Skip to main content


Gene flow may help plants adapt to climate change


Genes moving from outlying populations of monkeyflower plants in the eastern Sierra Nevada may help high elevation populations adapt to climate change. BioInv IGERT trainee and REACH IGERT Bridge RA Jay Sexton, REACH PI Sharon Strauss, and co-PI Kevin Rice crossed mid-elevation cut-leaved monkeyflowers with plants from lower elevation, then grew the offspring at the lower elevation and measured how the mixing of genes from different elevations affected the plants’ ability to live at the warm edge of their range. They hypothesized that either the low elevation genes would benefit the plants living in the warmer environment, or alternatively, that the genes from the higher elevation would swamp any influence of the genes from lower elevation, with no benefit as a result.

Sexton and his collaborators found that the gene flow actually helped the plants adapt to a warmer habitat.

According to Strauss, their work may aid biologists develop strategies for populations threatened by climate change. “In extreme cases where we might consider augmenting genetic resources available to imperiled populations, it might be best to obtain these genes from populations inhabiting similar kinds of habitats,” Strauss said. Further, rather than considering edge populations as genetically meager, Sexton said that they should be high-priority conservation targets because they may possess adaptations to their unique environments.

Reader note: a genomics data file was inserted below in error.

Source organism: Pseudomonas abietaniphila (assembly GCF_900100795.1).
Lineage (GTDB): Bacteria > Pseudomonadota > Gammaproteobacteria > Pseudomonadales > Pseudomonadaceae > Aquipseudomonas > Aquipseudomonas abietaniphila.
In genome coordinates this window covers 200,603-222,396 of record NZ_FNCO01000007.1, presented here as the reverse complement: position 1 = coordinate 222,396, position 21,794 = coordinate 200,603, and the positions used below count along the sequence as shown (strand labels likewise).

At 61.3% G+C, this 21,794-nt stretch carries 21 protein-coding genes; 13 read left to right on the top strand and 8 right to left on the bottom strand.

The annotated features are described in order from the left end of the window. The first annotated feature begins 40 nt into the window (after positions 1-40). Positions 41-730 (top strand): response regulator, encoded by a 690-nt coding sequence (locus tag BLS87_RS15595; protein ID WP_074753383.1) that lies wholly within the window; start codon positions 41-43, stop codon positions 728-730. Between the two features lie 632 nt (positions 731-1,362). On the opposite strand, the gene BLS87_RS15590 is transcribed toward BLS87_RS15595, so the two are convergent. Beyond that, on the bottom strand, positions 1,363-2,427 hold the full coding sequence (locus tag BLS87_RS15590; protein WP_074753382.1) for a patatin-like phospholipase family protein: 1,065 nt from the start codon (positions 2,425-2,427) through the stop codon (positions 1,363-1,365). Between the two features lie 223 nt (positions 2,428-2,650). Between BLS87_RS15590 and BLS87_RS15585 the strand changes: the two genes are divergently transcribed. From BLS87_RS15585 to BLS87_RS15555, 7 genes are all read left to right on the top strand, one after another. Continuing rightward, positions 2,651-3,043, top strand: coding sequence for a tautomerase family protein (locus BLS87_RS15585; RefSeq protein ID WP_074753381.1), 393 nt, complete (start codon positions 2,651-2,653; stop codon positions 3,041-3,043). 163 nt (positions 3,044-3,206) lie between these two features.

Their study appeared in the 27 June on-line edition of the Proceedings of the National Academy of Sciences. The work was funded by the California Native Plant Society, the U.S. Forest Service and the National Science Foundation. Sexton currently is an NSF International Postdoctoral Fellow at the University of Melbourne, Australia.